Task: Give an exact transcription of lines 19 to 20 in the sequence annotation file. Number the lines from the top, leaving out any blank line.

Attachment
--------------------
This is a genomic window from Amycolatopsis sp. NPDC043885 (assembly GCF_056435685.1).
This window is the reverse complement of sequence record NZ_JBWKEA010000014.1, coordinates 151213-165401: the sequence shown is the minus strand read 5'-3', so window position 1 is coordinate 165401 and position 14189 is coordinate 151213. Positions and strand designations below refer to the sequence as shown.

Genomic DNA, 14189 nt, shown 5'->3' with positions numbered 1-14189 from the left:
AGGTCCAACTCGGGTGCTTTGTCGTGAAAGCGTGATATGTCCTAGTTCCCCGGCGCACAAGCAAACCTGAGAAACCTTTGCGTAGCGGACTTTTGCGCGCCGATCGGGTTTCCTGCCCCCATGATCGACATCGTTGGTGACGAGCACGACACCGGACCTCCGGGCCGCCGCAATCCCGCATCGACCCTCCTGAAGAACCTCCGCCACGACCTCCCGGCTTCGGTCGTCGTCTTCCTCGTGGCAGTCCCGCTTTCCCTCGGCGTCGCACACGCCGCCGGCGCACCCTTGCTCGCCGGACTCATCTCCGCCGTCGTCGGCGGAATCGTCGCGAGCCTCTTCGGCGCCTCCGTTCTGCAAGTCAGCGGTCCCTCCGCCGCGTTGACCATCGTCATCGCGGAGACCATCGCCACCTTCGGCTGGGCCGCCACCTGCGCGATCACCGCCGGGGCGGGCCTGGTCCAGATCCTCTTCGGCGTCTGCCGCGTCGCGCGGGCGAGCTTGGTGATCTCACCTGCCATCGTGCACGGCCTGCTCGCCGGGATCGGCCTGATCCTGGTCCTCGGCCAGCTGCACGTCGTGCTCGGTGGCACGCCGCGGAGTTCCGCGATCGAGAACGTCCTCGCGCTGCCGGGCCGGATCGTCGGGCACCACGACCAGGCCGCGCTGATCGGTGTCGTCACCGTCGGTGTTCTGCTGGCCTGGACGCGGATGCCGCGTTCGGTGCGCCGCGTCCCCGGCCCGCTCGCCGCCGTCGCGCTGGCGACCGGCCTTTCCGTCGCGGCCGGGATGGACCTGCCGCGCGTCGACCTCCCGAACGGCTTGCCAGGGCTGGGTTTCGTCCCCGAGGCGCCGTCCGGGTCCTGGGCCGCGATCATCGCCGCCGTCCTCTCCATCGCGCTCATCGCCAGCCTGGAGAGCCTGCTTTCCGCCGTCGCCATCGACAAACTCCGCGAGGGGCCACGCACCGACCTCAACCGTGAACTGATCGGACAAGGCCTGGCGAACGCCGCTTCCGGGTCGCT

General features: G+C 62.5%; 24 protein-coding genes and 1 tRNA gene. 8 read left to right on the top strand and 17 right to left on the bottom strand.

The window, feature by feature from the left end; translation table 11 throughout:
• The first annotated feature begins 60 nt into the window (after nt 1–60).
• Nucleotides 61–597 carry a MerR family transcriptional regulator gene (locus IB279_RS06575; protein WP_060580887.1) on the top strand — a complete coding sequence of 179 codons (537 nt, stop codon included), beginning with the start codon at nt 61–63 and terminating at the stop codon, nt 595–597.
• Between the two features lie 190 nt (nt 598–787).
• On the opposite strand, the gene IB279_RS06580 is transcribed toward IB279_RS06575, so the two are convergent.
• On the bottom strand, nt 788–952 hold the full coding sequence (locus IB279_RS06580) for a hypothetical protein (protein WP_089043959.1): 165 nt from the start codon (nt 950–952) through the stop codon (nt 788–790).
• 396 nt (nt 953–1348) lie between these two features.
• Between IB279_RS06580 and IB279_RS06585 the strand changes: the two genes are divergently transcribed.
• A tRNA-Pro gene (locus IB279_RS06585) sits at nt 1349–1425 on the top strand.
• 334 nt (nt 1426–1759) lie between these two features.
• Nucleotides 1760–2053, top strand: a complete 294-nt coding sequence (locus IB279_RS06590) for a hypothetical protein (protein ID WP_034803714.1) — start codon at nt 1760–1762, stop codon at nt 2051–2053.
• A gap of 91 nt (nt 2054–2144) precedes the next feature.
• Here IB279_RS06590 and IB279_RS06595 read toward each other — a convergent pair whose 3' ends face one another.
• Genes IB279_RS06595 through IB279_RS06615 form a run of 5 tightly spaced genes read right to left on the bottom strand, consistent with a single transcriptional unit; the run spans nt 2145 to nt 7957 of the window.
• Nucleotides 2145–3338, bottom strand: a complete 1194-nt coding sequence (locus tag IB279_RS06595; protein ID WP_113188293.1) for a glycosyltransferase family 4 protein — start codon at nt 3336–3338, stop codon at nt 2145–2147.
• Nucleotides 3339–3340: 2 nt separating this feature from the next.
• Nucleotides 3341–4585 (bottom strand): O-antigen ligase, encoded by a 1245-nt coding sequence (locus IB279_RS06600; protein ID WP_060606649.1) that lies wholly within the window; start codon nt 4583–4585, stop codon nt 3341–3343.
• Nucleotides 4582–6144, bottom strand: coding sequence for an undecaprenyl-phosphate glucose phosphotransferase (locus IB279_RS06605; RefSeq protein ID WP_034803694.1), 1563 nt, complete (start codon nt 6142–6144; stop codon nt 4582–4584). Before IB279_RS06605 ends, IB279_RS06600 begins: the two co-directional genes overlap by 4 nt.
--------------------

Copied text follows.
• Genes IB279_RS06595 through IB279_RS06615 form a run of 5 tightly spaced genes read right to left on the bottom strand, consistent with a single transcriptional unit; the run spans nt 2145 to nt 7957 of the window.
• Nucleotides 2145–3338, bottom strand: a complete 1194-nt coding sequence (locus tag IB279_RS06595; protein ID WP_113188293.1) for a glycosyltransferase family 4 protein — start codon at nt 3336–3338, stop codon at nt 2145–2147.